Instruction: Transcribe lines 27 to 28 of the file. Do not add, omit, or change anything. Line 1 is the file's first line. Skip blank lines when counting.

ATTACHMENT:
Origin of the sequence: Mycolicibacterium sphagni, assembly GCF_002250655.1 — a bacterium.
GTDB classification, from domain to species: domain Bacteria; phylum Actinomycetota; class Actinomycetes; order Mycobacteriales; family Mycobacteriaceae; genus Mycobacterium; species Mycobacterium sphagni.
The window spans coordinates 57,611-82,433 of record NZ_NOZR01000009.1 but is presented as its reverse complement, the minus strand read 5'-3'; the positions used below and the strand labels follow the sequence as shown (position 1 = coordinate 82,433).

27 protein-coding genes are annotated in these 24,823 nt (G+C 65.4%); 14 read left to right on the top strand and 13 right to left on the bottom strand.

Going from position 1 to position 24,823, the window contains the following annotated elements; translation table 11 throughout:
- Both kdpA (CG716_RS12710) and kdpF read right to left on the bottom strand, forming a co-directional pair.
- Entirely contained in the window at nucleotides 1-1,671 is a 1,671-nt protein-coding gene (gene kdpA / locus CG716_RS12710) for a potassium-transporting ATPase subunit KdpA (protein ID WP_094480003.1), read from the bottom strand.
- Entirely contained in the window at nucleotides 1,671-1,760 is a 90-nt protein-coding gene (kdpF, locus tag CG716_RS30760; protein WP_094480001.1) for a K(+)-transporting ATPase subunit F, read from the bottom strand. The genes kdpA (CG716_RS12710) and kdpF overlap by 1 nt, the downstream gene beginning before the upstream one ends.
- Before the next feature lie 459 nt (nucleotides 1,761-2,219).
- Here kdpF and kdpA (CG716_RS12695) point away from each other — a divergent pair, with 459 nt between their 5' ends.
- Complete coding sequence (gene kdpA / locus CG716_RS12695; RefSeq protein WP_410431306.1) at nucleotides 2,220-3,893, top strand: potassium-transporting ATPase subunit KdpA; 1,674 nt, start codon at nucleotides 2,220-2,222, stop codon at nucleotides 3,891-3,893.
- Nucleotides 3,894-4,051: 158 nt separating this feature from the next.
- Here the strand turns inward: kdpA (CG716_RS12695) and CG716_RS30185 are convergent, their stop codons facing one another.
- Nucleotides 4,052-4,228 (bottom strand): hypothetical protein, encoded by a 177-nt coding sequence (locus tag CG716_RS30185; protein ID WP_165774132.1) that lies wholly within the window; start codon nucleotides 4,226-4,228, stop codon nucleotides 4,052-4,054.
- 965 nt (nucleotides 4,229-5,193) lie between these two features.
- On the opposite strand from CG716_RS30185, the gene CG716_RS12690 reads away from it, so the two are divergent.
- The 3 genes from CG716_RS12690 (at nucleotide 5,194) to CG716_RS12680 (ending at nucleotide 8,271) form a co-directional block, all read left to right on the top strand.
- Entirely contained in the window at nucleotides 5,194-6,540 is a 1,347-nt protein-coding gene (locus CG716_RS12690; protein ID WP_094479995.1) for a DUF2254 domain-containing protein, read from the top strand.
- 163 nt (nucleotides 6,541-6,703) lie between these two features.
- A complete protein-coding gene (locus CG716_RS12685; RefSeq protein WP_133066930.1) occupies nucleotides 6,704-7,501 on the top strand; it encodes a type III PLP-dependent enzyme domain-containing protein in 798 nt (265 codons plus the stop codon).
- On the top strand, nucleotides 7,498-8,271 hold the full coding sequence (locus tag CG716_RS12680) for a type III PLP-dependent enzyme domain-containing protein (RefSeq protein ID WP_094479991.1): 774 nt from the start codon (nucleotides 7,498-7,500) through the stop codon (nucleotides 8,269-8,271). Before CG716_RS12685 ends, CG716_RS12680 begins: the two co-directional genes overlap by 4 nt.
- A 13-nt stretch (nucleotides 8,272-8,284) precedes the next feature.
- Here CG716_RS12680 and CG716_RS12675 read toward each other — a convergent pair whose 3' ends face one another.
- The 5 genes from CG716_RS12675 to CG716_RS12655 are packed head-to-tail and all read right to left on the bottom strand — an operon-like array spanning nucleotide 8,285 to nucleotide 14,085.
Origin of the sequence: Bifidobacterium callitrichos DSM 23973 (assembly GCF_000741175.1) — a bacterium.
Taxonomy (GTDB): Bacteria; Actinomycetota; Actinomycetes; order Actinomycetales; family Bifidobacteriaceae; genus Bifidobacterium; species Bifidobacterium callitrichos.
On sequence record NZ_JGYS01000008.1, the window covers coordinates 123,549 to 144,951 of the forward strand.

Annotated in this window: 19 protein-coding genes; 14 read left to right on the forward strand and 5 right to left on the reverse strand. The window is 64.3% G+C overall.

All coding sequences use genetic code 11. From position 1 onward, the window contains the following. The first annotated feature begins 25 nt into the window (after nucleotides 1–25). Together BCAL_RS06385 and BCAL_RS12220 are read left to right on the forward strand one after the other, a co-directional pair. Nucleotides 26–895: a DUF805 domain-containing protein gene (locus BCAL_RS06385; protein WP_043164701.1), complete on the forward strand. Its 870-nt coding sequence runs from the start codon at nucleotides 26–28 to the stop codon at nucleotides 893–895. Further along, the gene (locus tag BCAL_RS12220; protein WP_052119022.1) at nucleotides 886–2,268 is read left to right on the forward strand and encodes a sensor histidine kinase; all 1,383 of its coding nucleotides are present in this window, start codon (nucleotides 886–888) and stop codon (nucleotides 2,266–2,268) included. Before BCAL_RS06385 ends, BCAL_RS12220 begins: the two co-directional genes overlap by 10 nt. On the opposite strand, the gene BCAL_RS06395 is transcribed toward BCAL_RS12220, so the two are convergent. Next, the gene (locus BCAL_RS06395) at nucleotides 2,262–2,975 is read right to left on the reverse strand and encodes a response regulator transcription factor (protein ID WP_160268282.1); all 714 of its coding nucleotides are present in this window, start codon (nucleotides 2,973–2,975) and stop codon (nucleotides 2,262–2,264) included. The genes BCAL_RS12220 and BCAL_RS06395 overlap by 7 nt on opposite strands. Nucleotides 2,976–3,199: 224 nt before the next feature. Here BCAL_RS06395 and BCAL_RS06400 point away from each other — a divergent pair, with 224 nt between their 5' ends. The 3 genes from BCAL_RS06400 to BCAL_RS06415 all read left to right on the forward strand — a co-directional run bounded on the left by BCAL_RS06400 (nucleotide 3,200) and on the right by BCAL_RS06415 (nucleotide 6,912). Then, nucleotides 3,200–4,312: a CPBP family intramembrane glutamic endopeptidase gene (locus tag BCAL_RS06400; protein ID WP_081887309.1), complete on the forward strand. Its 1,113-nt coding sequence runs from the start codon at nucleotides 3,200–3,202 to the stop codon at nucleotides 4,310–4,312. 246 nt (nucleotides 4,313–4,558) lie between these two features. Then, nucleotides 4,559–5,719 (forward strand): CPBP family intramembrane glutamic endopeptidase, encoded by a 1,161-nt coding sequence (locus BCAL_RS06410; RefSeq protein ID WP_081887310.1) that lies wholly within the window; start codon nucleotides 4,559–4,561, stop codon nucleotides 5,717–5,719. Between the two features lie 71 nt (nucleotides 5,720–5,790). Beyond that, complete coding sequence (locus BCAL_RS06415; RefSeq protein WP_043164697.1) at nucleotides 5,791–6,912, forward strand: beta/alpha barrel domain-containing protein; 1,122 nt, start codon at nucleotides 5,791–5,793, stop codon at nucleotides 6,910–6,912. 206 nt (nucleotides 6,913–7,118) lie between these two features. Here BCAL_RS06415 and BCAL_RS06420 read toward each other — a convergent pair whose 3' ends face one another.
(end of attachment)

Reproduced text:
On sequence record NZ_JGYS01000008.1, the window covers coordinates 123,549 to 144,951 of the forward strand.

Annotated in this window: 19 protein-coding genes; 14 read left to right on the forward strand and 5 right to left on the reverse strand. The window is 64.3% G+C overall.